Video Transcript Excerpt
From Rigorous Physical Process Model (RPPM) to Context Diagram
At the very beginning of any IT project, one of the most important decisions that someone has to make is, "What are the boundaries of this project?" or, put differently, "What is the project scope?". With only the authority of the one wearing the BA hat, I cannot make a decision regarding the scope of the project. A project sponsor (the common title for the individual in the organization who is funding the project) or someone with similar authority has to define the project scope. To assist the decision maker in the scope discussion, a Rigorous Physical Process Model (RPPM) showing the movement of materials and data through an organization is a fantastic tool.
Because "scope creep" is a significant risk on IT projects, we not only need someone with the proper authority to define the scope, we have to represent their decision in a form that everyone involved with the project can visualize, understand, and defend. One of the simplest tools for visualizing project scope is a Context-level Data Flow Diagram (DFD). Beyond making the project scope visible, a DFD will ultimately allow us to discover, analyze, and represent functional and non-functional requirements.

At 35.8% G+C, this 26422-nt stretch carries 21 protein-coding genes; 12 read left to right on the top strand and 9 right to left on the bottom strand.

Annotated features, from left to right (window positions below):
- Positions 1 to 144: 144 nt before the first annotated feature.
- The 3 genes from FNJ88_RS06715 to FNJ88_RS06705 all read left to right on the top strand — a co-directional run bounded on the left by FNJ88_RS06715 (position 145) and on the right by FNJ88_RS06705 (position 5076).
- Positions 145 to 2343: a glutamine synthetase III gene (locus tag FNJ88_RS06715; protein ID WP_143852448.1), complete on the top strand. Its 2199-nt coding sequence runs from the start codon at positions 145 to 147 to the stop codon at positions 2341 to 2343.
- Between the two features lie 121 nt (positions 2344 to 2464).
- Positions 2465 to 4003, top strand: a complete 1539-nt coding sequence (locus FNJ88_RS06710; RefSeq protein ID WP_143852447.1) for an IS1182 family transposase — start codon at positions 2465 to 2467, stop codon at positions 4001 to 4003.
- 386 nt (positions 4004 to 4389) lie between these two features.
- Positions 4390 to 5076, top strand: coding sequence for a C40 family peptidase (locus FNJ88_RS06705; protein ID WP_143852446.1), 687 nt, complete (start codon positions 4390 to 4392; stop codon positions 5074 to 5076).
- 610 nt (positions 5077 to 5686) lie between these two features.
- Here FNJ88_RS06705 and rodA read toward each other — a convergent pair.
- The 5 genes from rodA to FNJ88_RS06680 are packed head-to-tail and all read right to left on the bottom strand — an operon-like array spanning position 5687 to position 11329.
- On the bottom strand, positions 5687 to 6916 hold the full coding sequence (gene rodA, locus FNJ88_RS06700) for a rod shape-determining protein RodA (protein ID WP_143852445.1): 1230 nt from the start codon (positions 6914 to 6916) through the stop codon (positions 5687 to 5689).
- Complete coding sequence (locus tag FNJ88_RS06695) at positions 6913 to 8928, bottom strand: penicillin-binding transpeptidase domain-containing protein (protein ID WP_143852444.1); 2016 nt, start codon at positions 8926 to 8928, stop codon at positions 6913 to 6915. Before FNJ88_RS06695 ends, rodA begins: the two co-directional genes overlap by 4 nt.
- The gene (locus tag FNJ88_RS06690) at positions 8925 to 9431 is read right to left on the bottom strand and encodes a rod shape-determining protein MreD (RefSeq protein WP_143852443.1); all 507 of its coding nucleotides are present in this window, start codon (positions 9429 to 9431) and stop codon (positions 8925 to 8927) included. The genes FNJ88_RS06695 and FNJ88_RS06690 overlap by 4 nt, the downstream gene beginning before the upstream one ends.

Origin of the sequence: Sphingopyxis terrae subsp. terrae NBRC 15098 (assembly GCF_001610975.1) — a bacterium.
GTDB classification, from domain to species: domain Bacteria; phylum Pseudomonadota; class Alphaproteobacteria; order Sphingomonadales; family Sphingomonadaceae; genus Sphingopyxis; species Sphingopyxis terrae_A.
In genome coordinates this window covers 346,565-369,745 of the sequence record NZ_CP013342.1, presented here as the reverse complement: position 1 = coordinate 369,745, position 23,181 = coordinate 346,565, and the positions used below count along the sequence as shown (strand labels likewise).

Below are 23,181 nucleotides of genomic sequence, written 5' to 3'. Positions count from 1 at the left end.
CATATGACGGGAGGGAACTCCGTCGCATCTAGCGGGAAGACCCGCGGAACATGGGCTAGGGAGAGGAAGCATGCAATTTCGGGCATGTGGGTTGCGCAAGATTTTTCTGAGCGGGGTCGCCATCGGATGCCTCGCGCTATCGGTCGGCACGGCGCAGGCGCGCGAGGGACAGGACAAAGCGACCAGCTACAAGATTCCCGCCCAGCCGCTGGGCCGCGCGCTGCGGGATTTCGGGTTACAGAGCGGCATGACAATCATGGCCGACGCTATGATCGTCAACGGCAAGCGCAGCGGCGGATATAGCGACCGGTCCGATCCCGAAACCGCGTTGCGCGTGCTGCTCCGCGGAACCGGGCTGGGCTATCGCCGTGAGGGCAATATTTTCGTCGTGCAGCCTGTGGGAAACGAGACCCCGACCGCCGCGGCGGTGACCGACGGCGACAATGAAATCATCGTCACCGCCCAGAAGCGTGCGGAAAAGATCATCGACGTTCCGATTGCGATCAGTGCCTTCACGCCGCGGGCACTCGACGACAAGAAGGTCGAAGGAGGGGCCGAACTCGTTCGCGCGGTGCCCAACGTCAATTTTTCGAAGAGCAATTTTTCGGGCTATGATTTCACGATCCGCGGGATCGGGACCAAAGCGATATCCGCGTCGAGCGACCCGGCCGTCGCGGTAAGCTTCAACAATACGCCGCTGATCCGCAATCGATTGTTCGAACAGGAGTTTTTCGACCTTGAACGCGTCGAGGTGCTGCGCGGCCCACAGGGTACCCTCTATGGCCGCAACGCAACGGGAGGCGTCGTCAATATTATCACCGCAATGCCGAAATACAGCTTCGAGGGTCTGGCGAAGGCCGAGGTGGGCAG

Once we know the project scope, it is really easy to convert an RPPM to a Context-level DFD – we just need to make some minor adjustments. Circles on an RPPM represent people or places so they naturally have a noun name. Circles on a DFD, however, represent PROCESSES which have a VERB/OBJECT name (do something to something) and are in scope for our project! People or places that are out of scope for our project are EXTERNAL ENTITIES represented by a square with a NOUN name on a DFD. This distinction is what makes the project scope stand out on a Context-Level DFD.
… [end of excerpt]